Long Island, NY – Americans want the government to help the post office the same way they helped the airlines.
Like many businesses in the United States, the United States Postal Service (USPS) is facing huge revenue declines thanks to COVID-19. Postmaster General Megan Brennan told Congress in early April they would “run out of cash” by the end of the fiscal year in September without help from Congress and the administration, in part due to extreme losses being suffered as a result of COVID-19.
Support for a bailout in Washington has been mixed. Trump has said that he will veto any bill that has money to prop up the postal service. He later said that money will only go to the post office if they raise the price of postage.
“If they don’t raise the price, I’m not signing anything, so they’ll raise the price so that they become maybe even profitable, but so they lose much less money. And if they don’t do it, I’m not signing anything and I’m not authorizing you to do anything,” Trump said in a White House press conference alongside Treasury Secretary Steven Mnuchin.
The post office, which is constitutionally mandated, is in financial trouble because of lower demand during the pandemic, but also because Congress requires them to fund their pension obligations 75 years in advance. This is a requirement no other government agency or company has to meet.
While Trump may not like the post office, Americans overwhelmingly do. One poll, that was commissioned by the National Association of Letter Carriers (NALC), found that 70% of Americans support direct financial assistance to the postal service. This included 96% of Democrats and 90% of Republicans. Another poll, conducted by the American Postal Workers Union (APWU) found 68% of Americans support adding the post office to the list of companies and organizations that receive financial support in the next federal stimulus, with only 15% opposing the move. The poll also showed that about 50% of voters say they would be less likely to vote for their Senate or House representative if they voted against bailing out the post office and allowed it to run out of money.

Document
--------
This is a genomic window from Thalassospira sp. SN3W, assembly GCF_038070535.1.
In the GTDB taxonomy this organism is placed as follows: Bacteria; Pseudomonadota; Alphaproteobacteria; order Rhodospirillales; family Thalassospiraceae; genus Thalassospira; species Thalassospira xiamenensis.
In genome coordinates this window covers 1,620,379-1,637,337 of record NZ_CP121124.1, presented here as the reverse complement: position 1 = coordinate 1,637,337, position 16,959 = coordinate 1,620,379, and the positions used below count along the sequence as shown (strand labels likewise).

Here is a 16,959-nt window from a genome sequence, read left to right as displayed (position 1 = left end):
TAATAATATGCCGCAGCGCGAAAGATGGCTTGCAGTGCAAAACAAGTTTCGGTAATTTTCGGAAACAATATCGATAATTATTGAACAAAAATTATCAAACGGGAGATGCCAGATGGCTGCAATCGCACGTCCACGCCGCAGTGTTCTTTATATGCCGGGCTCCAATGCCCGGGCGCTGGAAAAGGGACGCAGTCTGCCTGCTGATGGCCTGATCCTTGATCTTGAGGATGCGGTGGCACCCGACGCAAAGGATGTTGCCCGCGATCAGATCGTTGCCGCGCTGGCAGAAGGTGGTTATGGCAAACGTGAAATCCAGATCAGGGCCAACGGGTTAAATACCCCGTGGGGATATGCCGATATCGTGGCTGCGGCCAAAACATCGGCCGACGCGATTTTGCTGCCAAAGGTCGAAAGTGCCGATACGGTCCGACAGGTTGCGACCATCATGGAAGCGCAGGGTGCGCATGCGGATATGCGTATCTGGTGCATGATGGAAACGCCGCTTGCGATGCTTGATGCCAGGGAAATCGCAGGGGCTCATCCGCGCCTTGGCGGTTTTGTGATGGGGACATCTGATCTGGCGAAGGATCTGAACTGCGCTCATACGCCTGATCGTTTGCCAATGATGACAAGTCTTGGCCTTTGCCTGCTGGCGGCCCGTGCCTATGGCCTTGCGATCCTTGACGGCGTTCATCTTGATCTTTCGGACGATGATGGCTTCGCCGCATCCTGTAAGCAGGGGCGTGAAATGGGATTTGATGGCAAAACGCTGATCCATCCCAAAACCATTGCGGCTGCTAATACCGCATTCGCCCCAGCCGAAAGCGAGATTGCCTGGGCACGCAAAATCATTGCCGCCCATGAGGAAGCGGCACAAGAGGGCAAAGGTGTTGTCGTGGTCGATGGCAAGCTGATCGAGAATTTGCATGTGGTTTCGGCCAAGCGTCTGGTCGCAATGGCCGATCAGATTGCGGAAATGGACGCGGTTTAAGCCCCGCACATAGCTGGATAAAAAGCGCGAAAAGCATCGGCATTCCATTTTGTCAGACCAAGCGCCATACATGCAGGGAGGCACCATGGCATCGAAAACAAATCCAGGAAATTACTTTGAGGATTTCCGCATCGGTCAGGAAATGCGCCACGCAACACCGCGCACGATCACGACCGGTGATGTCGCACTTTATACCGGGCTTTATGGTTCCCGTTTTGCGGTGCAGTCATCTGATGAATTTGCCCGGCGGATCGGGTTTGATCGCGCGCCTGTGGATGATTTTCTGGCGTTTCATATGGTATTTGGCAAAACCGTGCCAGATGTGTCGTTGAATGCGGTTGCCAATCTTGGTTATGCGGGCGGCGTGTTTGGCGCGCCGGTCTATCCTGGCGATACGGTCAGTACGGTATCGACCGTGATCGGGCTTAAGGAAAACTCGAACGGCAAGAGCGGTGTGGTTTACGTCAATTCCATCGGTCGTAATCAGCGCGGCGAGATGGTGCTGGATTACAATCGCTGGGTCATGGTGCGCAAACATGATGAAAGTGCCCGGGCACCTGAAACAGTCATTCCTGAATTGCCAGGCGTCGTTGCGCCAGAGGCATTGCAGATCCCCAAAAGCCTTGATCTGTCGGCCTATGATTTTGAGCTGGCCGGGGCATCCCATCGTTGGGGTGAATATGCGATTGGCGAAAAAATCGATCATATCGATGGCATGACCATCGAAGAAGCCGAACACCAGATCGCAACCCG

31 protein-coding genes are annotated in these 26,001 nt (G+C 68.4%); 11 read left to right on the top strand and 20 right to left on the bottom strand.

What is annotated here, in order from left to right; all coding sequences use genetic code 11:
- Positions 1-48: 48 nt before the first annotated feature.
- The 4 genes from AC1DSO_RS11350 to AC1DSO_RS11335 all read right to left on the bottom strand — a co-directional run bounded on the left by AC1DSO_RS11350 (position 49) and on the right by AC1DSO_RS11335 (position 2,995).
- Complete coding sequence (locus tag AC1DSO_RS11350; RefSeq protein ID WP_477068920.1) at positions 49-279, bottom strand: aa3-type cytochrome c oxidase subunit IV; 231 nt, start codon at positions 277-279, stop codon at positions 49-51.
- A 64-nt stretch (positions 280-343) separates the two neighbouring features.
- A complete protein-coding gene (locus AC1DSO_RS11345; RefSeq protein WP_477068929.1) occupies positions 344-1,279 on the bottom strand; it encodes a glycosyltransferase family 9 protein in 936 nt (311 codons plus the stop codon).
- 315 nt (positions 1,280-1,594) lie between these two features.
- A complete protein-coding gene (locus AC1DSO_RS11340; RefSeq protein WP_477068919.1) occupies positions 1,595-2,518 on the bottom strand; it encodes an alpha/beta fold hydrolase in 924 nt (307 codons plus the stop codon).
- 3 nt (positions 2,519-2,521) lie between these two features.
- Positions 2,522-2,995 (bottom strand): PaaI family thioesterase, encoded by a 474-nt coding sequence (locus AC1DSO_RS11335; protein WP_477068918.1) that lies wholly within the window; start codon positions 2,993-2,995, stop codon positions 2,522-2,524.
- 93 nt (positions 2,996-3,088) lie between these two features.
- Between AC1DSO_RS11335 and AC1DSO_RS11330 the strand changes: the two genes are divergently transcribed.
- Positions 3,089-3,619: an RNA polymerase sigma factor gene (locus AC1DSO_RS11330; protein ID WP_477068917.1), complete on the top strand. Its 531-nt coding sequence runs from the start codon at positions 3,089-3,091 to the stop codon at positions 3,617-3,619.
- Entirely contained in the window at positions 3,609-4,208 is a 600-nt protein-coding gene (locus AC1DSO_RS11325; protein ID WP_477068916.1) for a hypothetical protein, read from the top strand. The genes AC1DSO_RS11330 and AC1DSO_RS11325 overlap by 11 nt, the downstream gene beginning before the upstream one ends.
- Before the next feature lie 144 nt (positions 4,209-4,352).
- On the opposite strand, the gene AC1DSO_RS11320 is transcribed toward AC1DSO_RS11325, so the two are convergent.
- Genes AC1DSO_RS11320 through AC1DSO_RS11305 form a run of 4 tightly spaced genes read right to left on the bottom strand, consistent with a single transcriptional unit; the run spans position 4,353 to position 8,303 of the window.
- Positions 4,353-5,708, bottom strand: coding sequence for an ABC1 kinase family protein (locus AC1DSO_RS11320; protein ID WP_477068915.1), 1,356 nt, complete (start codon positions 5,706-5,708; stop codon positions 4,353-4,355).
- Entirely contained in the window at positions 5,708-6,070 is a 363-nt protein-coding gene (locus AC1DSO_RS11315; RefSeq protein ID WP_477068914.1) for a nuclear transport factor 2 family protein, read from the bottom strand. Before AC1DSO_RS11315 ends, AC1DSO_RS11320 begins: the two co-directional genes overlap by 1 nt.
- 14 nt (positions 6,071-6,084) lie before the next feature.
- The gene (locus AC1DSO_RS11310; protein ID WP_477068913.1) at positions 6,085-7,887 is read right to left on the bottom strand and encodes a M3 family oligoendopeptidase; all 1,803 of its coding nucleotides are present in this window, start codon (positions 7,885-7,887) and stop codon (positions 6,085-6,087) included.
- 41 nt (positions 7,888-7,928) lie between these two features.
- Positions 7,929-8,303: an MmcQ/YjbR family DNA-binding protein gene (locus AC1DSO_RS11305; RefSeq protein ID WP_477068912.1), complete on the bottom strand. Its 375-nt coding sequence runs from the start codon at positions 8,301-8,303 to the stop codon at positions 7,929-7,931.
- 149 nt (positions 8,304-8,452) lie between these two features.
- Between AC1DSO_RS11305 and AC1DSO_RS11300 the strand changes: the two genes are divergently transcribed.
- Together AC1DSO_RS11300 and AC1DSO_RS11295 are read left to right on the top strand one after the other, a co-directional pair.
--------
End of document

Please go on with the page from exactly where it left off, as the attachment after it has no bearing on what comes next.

“As letter carriers know, the conversation about Postal Service finances is nothing new,” said NALC President Fredric Rolando. “Unfortunately, this pandemic continues to cripple the economy resulting in sharp declines in revenue for the Postal Service, which is expected to run out of money in September if Congress and the White House fail to intervene. Thankfully, voters not only understand the peril but also believe we must fund the agency. NALC stands ready to work with Congress and the White House to stabilize the agency in the next stimulus package so the Postal Service can continue to serve the needs of 160 million households every day.”